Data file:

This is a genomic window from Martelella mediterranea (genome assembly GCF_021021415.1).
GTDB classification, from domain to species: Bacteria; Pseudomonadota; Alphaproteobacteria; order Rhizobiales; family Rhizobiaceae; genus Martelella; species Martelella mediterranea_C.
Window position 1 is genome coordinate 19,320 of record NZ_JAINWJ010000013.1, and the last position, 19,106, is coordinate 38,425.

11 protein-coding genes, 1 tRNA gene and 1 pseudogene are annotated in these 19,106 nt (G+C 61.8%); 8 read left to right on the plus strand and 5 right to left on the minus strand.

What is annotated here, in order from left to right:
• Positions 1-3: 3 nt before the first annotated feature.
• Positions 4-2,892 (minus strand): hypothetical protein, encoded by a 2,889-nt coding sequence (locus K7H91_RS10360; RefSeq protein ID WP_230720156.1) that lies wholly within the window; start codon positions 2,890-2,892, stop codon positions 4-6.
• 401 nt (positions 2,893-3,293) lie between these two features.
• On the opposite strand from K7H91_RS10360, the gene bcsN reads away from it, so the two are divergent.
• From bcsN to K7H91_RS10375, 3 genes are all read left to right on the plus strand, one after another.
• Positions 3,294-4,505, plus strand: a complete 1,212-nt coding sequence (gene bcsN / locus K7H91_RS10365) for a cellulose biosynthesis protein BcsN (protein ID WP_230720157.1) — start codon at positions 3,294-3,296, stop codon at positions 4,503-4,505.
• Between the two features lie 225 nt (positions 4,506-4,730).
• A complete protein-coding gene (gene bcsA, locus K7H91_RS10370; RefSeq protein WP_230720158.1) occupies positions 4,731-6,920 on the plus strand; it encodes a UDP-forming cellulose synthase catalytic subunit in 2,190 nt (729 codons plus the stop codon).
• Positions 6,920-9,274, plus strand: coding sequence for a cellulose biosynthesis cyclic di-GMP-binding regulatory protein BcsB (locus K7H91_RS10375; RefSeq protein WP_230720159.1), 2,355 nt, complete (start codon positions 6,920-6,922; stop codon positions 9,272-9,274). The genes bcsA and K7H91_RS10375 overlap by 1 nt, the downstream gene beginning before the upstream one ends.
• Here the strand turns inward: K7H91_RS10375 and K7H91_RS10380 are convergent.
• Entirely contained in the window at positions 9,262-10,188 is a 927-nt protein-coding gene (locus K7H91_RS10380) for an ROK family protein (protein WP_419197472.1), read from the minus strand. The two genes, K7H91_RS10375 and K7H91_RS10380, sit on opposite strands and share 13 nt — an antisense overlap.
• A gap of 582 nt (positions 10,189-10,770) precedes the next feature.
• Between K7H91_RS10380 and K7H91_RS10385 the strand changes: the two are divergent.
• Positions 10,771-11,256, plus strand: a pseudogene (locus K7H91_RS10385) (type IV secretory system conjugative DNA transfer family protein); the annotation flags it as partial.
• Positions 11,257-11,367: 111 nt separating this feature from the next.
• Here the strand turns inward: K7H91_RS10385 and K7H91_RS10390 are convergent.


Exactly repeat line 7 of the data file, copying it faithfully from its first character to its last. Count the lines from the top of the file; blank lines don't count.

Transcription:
• Positions 4-2,892 (minus strand): hypothetical protein, encoded by a 2,889-nt coding sequence (locus K7H91_RS10360; RefSeq protein ID WP_230720156.1) that lies wholly within the window; start codon positions 2,890-2,892, stop codon positions 4-6.